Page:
The New industry that has opened up due to this new health consciousness is now creating new social order. This social order is that all people should be healthy and fit. The ultimate goal here is to obtain the “perfect” body. The health industry has become a multi-million dollar market. This new industry focus on the individual’s wants which are socially derived. These socially consequent wants range from acceptance to sexual attractiveness. It also includes creating short cuts for people to sculpt the ideal body. These short cuts come in the form of supplements. Often are considered bad for you as some can lead to cancer or other long-term health risks. An example of a risky supplement is Anabolic steroids which are basically lab made male testosterones. This supple is extremely bad for you but why do people take them? Besides prescribed medical reasons people take Anabolic steroids because it will allow to create a muscular body in a matter or weeks not years. There many underlying social reason as why people take them which may very between person but generally they are peers, sex appeal, trying to emulate sports professionals, personal sports performance and over all social acceptance. Also worth mentioning is that advertising these companies do has an effect on society. Often these companies make many false claims about their product. For example, “I gained 50 pounds of muscle in less than a month!” (mccollon, Oct2004) There are many cases of these short cuts being used all around. For example, though I never took steroids I have used many sorts of supplements to gain an edge and control of my body that produced acceptable results. I felt this example is necessary to show that everyone can be affected by their peers and outside pressures.
The final example of industry is that of a new craze of undergoing surgery to lose weight. Often these surgeries are dangerous and have mixed results. One example is Laparoscopic adjustable gastric banding. What this means is the surgeon places a rubber band around the stomach limiting the volume of food the individual can consume. In a article found in Health & Medicine Week – August 23, 2004. Christine Fergison had great difficulty losing weight. It affected her self-esteem and how she saw her self at work considering she was the head of Boston Public Health Commission. Although no one came out and said anything while she was over weight they did mention but after she lost 100 pounds they congratulated her progress and mentioned that they felt it was inappropriate for her to be the commissioner when she was so out of shape. This article shows how societies image of beautiful or healthy effects how someone can perform their job not to mention the way they conduct their life.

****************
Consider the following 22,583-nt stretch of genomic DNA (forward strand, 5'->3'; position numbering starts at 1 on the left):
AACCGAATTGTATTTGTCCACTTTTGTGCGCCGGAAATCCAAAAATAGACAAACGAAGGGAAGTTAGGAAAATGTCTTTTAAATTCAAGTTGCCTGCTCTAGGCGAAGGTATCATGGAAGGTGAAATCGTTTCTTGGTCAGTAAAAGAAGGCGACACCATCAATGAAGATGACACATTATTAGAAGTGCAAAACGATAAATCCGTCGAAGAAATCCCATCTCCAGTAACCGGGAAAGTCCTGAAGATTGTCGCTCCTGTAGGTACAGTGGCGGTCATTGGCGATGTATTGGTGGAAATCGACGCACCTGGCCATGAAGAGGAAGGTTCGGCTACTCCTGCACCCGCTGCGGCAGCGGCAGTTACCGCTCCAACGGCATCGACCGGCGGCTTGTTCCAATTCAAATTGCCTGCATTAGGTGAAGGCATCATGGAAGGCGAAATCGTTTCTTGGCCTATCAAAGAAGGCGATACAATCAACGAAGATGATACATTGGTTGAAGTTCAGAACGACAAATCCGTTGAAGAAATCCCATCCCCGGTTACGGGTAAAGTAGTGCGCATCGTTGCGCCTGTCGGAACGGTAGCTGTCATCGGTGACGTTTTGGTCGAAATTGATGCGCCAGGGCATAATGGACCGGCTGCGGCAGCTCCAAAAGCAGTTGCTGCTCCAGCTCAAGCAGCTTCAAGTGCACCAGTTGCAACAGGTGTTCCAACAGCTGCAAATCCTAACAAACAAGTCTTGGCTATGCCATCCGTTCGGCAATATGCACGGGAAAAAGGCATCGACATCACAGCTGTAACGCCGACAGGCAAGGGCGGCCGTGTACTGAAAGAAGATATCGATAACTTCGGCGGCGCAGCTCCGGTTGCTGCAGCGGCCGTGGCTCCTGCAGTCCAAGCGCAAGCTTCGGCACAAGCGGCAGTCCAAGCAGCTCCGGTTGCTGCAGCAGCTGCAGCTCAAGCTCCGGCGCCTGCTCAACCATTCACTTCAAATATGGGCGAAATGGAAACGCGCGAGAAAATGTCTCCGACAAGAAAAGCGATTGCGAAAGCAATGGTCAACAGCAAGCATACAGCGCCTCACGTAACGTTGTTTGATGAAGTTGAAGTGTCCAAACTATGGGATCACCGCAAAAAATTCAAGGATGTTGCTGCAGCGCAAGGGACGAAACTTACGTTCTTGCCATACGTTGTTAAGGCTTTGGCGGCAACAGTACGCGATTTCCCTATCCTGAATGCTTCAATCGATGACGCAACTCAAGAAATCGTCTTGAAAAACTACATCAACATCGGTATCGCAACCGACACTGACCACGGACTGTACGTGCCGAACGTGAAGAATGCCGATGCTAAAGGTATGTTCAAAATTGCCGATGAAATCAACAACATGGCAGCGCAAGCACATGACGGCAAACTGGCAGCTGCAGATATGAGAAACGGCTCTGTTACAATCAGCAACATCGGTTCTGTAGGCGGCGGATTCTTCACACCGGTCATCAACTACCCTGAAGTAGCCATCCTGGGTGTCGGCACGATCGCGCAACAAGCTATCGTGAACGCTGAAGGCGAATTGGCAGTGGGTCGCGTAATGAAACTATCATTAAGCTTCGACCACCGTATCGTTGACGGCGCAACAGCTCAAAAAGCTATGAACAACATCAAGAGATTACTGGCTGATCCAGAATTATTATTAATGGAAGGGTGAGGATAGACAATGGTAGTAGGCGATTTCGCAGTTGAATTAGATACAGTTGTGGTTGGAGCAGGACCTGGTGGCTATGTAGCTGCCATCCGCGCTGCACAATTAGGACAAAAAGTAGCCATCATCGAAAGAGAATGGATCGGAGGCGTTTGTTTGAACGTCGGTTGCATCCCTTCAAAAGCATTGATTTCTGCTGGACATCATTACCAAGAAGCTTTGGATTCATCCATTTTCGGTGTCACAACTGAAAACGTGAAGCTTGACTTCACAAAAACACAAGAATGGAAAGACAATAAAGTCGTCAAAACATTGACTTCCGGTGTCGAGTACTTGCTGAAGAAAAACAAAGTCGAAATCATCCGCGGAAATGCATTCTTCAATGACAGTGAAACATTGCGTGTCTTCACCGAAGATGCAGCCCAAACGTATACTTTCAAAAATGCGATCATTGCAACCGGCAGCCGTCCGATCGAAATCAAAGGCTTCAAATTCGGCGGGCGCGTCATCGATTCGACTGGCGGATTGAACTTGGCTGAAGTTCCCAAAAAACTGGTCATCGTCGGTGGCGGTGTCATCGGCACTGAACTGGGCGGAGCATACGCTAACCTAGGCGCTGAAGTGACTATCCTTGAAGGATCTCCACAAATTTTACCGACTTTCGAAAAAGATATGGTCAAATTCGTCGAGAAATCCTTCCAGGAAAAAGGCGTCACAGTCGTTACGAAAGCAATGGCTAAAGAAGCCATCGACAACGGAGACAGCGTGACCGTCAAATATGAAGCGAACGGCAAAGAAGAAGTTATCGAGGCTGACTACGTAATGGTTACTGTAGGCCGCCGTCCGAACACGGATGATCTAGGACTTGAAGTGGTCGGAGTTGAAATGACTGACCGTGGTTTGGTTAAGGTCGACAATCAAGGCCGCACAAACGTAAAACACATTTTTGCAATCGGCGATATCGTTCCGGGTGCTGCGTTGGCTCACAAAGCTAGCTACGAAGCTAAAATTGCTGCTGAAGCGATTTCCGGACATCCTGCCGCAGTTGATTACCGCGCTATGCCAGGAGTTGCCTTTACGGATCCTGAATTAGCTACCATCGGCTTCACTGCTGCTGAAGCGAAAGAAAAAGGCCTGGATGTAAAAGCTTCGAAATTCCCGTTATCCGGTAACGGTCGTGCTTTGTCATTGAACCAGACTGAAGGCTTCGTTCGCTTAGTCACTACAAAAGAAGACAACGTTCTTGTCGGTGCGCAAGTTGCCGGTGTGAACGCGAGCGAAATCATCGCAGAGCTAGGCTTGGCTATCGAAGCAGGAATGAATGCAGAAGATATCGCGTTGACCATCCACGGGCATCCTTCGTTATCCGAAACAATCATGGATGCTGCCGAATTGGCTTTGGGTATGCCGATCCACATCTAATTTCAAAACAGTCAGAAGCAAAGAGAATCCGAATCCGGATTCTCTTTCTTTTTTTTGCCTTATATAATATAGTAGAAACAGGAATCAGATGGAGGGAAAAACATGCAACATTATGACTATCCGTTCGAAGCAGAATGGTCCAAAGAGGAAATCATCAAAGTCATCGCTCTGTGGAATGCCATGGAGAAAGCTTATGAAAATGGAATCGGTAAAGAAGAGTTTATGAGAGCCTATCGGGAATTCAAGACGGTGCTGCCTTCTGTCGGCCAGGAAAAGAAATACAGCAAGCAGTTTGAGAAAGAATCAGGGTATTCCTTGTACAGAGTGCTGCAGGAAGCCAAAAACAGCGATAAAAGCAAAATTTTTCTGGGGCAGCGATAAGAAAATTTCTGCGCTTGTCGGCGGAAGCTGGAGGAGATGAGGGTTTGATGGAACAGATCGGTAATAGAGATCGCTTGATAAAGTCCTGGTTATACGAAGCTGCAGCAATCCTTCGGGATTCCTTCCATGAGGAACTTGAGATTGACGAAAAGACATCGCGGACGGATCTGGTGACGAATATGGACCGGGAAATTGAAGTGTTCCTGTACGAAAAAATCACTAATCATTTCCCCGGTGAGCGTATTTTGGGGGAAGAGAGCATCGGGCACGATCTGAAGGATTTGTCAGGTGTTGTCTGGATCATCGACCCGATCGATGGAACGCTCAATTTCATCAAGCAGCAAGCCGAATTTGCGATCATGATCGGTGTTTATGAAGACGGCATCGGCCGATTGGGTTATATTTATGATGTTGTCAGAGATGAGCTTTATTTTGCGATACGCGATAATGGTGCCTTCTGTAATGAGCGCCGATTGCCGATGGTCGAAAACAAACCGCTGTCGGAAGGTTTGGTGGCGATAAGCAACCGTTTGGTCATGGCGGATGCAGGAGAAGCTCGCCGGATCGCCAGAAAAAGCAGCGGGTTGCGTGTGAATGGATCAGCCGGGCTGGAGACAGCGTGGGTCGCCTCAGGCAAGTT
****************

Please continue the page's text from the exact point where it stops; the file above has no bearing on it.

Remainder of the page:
The media in the writers view is by far the guiltiest of creating the exercise obsession. For years, we have been plagued by cover shots of beautiful men and women. Their figure and features are flawless. It sets the bench market for society to strive for and in due course achieve. It also often creates a poor self image. Often people go to great lengths to become what they idolize spending truck loads of money on the gym memberships and products. In the American journal of health studies in 2003 there was an article published about a high school teen who took supplements just like his idol Mark Mcquire. This example I feel shows how media hype on Mcquires success use steroids effects society. (Mooney, May/June 2003) This structures a type of socialization that creates a mentor that people young and old look up to. In act to curve such idolization of athlete’s use of performance supplements some pro leagues have begun to ban these products, such as the NFL. Not all of communities use these supplements to increase performance and idolize pro athletes. People are using them to appear “ripped”. This ideal is socially constructed but is continued through the media and popular culture like men’s health magazine and rap videos. Within the mainstream western pop culture the ideal to appear thin and trim is often held above many societal norms like doing school work first.
People frequently base what is attractive from what the media presents through fashion and movies. Often when explaining to friends about someone you just met you compare him or her to someone famous like he kind of looks like Jack Nicholson.
Lastly, the media has flood our TV’s with shows about people undergoing surgery or life altering steps to change their appearance and health. This not only reinforces my argument that media creates an obsession but also that it advertises that latest crazes that are not always good for you like quick fix surgeries.
The final issue covered is that of government. In a recent trend the government has shifted its policy from treating disease to preventing disease because of the cost effectiveness. This trend of companioning a healthy life style reinforces the societal norm of what a body should look like. Thus placing societal pressure on those who don’t conform and by not conforming you will be labeled a deviant. Often the label of deviant is shed when he or she conforms and performs a healthy course of life.
In closing, the obsession with health in my view is not a bad thing. It is when it is taken to the extreme that it becomes flawed ideal such as exercise addiction. Society is ultimately to blame for this obsession as seen above by casting those who do not conform in shadows. The media often creates the bench mark but it is society that carries it along. The industry is often effected by the typical supple and demand model. With this being said, the demand for such products are fueled by society wants to conform to a social norm of what it is to be fit and healthy.